Balance

When I moved here almost two years ago, I couldn’t help but compare everything to home. I had traveled quite a lot, and spent plenty of time in foreign countries, but I found the UAE a difficult place to live. The bureaucracy was frustrating, and the sheer ineptitude that became obvious in some quarters was aggravating. The driving was terrifying. The heat almost unbearable at times. The job–wow. I found myself very easily caught up in the spiral of frustration and negativity that causes many newcomers to leave the area, walking away from their employment contracts.

The comparison game is a part of moving abroad for the first time, and I don’t think it can be helped. But keeping in mind that all the frustrating and aggravating things are actually part of the reason you move, that is, to experience a new place, pitfalls and all, improves your mindset some.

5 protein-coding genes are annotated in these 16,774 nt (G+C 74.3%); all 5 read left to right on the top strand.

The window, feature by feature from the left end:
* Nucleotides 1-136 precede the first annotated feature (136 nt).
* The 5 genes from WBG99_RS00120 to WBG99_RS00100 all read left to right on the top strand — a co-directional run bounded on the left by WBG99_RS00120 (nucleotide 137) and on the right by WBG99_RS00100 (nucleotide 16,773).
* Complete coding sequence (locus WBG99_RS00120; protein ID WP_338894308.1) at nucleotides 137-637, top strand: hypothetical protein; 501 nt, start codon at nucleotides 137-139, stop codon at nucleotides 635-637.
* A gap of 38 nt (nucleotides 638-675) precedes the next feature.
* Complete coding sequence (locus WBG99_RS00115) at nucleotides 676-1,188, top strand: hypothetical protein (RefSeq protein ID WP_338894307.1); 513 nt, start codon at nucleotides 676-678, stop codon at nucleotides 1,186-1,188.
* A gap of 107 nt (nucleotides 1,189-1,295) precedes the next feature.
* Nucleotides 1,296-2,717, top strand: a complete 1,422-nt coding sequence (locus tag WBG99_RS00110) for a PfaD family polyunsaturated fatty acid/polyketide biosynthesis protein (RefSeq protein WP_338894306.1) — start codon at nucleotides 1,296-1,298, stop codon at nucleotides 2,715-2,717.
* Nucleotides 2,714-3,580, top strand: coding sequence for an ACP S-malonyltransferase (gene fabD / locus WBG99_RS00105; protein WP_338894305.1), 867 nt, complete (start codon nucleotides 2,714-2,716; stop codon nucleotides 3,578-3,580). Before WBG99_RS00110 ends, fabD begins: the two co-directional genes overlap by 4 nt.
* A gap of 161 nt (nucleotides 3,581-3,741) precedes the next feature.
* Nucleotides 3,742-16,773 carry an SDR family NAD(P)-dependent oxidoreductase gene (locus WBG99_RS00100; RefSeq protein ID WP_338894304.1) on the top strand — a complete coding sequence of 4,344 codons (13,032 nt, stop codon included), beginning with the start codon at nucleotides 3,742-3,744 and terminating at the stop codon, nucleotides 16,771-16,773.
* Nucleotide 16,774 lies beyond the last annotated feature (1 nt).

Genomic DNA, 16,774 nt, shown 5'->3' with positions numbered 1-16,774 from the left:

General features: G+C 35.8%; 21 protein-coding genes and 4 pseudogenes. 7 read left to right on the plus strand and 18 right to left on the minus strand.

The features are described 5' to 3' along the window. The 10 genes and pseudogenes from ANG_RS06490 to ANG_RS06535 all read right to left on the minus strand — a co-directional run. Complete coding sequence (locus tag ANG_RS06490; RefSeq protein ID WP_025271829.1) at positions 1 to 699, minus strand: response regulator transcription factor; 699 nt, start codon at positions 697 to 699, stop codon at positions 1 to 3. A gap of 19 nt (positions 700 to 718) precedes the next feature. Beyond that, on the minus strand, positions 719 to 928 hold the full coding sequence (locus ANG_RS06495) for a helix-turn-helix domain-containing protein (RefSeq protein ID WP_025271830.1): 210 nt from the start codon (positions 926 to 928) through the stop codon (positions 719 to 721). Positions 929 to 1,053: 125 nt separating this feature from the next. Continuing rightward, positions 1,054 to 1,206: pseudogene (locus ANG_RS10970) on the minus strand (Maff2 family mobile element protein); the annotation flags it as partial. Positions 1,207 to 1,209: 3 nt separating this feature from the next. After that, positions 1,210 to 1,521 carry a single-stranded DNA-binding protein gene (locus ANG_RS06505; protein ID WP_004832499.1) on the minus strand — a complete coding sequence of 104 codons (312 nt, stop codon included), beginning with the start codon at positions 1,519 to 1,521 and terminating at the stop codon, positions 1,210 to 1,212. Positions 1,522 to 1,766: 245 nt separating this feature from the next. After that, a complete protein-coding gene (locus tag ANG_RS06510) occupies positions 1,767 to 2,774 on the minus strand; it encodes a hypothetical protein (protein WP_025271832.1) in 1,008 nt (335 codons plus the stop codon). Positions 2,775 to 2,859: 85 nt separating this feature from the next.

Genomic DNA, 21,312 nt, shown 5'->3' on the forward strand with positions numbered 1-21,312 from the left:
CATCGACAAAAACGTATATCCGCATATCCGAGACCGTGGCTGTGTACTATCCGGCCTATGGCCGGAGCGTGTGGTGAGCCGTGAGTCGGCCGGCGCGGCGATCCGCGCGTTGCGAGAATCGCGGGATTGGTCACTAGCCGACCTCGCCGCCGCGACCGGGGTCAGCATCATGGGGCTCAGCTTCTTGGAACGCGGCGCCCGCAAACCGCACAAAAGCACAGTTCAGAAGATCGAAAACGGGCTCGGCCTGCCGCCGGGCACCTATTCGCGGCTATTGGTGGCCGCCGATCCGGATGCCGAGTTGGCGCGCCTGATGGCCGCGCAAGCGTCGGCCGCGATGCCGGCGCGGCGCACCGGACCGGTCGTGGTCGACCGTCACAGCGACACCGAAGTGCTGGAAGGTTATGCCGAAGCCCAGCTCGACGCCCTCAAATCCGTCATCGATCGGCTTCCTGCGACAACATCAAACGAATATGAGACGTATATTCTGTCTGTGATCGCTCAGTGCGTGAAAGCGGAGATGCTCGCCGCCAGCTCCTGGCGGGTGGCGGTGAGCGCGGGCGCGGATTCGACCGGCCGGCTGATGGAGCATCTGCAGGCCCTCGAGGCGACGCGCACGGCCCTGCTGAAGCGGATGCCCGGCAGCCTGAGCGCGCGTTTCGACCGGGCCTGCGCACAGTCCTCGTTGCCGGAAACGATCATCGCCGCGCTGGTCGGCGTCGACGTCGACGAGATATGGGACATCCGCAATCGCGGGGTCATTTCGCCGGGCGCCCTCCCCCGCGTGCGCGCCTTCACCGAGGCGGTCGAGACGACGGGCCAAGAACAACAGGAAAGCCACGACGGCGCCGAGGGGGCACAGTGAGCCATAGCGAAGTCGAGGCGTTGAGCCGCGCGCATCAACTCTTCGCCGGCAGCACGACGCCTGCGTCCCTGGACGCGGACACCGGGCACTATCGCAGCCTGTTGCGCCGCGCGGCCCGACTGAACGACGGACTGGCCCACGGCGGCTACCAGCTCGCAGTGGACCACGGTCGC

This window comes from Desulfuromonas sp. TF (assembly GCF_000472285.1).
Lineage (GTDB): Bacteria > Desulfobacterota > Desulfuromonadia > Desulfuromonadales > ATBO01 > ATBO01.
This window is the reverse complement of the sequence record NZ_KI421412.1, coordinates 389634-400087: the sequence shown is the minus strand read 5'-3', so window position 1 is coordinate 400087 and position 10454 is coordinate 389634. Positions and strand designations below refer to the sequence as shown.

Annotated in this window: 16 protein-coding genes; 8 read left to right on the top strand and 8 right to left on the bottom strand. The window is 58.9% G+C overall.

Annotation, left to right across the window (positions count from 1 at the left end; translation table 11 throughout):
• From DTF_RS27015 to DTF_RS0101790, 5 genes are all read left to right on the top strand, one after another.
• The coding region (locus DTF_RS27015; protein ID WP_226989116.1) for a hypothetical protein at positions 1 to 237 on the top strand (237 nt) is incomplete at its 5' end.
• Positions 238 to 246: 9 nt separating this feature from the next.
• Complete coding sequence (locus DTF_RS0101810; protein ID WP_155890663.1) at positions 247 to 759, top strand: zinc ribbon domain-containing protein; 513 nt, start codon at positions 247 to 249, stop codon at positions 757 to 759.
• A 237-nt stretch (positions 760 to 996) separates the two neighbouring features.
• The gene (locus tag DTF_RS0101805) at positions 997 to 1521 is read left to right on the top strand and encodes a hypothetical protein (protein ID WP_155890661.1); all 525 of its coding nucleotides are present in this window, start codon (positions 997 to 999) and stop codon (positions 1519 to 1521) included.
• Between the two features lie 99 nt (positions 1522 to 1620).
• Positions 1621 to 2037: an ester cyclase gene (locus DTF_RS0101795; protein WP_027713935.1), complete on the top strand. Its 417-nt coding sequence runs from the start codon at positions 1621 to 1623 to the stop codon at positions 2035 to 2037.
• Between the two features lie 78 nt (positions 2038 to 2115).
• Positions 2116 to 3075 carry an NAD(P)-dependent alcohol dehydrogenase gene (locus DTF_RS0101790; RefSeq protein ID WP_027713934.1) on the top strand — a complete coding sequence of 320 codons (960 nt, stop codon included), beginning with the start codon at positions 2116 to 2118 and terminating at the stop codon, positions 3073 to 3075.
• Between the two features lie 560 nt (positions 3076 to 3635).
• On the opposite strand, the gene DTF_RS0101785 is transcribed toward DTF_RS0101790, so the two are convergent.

And it also helps to remember that life at home is filled with trials and tribulations, too. They’re familiar ones, but not necessarily less irritating.

If you’re an expat reading this blog, what kinds of frustrations do you face, or did you face when you first relocated? I would like to see a list of things–balanced by a list of similar ordeals back home.

I’ll start: I still find the sluggish pace that many citizens here stroll when they’re in the mall or other places an annoyance. They’re usually in gaggles, and I have to slow down, wait or say “excuse me,” or try to dodge the obstacles wasting and intruding into my spare time.

To balance that, the numbers of inconsiderately loud mall rat teenagers in the USA is plenty irksome. They intrude into my consciousness and bother me in a whole different way, their petty conversations, punctuated by an excess of “like” and “whatever” and “oh my god,” my personal least favorite Americanism, and etcetera lowering my IQ with every passing second, making my eyes cross and compelling me to duck into whatever unappealing but quiet shop lies nearest.